March 10-18: East Bay Jewish International Film Festival
This film fest's motto is "See a Film, See the World," and that is certainly true of the line-up, which includes features, documentaries, and shorts from South Africa, France, England, Germany, the Czech Republic, Poland, and Israel—as well as the East Bay. Various venues including CineArts in Pleasant Hill, the Orinda Theatre in Orinda, and Vine Cinema in Livermore; $180 for all-access pass, individual screenings $7-$10; (510) 318-6456; eastbayjewishfilm.org.


5 Questions with Susan Sobeloff

By Shannon Sullivan

Maura Halloran and Ariane Owens in "Merchants"She received her MFA in Ceramics from the California College of the Arts in 2002, and now, Maryland native turned Oakland resident Susan Sobeloff, 42, is a bona fide playwright. Inspired by William Shakespeare’s The Merchant of Venice, Sobeloff’s Merchants, now playing at San Francisco’s Exit Theatre, addresses the current economic crisis through the eyes of two sisters. She talks with Diablo about her new play, living in the East Bay, and the importance of a good cup of coffee.

How long have you been involved with the theater?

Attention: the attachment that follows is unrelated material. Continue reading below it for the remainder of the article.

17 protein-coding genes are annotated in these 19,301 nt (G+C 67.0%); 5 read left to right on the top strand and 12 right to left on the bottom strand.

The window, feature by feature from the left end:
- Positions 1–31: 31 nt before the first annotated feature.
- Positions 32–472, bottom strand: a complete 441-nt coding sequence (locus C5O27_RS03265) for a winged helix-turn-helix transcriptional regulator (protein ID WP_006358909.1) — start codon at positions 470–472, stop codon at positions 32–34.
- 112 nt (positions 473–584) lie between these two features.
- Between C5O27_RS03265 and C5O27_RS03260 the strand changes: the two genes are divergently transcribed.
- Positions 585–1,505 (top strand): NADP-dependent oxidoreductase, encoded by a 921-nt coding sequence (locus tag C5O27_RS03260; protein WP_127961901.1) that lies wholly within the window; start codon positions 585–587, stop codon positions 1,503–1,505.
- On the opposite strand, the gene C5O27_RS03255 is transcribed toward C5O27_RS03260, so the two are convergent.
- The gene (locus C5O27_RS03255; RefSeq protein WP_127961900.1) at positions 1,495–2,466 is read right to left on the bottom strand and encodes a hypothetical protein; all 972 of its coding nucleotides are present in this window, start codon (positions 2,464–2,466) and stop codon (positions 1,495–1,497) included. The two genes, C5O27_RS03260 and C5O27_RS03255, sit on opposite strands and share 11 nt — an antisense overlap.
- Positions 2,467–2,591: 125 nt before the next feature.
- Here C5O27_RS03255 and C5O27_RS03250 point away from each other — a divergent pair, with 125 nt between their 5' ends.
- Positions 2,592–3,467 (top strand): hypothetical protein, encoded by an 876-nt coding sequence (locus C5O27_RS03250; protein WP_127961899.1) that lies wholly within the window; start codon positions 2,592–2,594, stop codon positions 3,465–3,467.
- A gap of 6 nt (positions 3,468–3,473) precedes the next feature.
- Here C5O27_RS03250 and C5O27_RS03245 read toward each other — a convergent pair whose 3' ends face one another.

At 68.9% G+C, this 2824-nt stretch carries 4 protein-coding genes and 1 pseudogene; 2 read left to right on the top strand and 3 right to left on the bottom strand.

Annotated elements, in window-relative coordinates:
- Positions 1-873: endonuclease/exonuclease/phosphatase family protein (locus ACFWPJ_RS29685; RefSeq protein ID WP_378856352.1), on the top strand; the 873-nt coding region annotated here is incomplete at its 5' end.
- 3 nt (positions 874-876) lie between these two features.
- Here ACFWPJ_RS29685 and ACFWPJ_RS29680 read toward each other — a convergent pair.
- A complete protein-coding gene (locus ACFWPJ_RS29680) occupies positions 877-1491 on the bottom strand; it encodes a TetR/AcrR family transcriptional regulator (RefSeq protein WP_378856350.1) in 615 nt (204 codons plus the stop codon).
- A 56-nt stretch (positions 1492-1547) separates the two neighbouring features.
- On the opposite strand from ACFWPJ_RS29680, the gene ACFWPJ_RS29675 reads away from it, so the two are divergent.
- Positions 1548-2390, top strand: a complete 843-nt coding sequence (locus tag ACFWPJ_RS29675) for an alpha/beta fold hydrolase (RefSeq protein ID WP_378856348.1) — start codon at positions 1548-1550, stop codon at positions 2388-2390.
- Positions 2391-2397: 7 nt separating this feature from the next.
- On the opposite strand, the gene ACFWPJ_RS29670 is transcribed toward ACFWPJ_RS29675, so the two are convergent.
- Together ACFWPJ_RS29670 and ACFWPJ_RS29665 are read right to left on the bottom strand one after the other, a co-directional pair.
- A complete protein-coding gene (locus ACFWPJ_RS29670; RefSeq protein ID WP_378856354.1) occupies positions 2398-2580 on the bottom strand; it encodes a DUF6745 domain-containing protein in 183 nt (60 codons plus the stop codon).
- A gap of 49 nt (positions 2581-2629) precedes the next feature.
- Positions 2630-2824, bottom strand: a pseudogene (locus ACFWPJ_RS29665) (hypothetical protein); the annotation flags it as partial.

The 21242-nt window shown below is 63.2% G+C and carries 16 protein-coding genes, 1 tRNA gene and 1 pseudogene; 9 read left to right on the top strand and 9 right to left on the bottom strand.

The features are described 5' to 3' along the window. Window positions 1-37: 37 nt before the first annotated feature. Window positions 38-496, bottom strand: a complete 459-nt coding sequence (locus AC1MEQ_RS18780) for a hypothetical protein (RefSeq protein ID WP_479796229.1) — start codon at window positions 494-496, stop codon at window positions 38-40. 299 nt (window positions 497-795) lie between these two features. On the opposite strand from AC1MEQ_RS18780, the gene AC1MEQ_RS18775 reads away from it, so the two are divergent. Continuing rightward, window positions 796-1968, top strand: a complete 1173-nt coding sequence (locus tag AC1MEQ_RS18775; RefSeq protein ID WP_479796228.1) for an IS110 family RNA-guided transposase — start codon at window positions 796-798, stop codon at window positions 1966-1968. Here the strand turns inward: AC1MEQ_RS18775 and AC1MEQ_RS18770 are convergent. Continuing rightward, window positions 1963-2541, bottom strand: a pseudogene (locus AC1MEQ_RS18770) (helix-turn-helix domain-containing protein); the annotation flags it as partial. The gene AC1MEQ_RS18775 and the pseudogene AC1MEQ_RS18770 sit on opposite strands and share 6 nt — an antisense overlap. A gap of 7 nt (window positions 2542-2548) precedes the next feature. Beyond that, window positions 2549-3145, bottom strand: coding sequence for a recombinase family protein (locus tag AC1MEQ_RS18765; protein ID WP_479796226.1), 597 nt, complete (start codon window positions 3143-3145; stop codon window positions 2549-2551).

I started writing seriously about six or seven years ago. A friend had suggested that I see the play The Secret in the Wings by [Tony Award winner] Mary Zimmerman at Berkeley Rep. It was a re-invention of these classic fairy tales, and it was told in such a visually stunning way that I thought, ‘Oh, maybe I should be writing plays!’ I love how it brings visual excitement, which I love, to storytelling. I guess I had my epiphany in the theater.

Can you tell us a little bit about how long you’ve been working on the play and where the spark for the story originated?
I have been working on this story off and on for four years. I have done shorter plays, which were produced in the meantime, but I kept coming back to this project.

I started thinking about it after seeing Butterfield 8 [the Concord company that produces a lot of Shakespeare plays] and their version of Merchant of Venice. I’m in this tiny theater, and I thought that this play requires a contemporary response. I realized I really wanted to write a play where people are dealing with issues of money; they’re real people and not stereotypes. The spark came from Shakespeare, but you don’t need to know The Merchant of Venice in order to see my play.

People might think that there are plenty of villains responsible for our economic condition. Why did you choose to write a play without a Bernie Madoff- or R. Allen Stanford-like character, and what has the general response to Merchants been?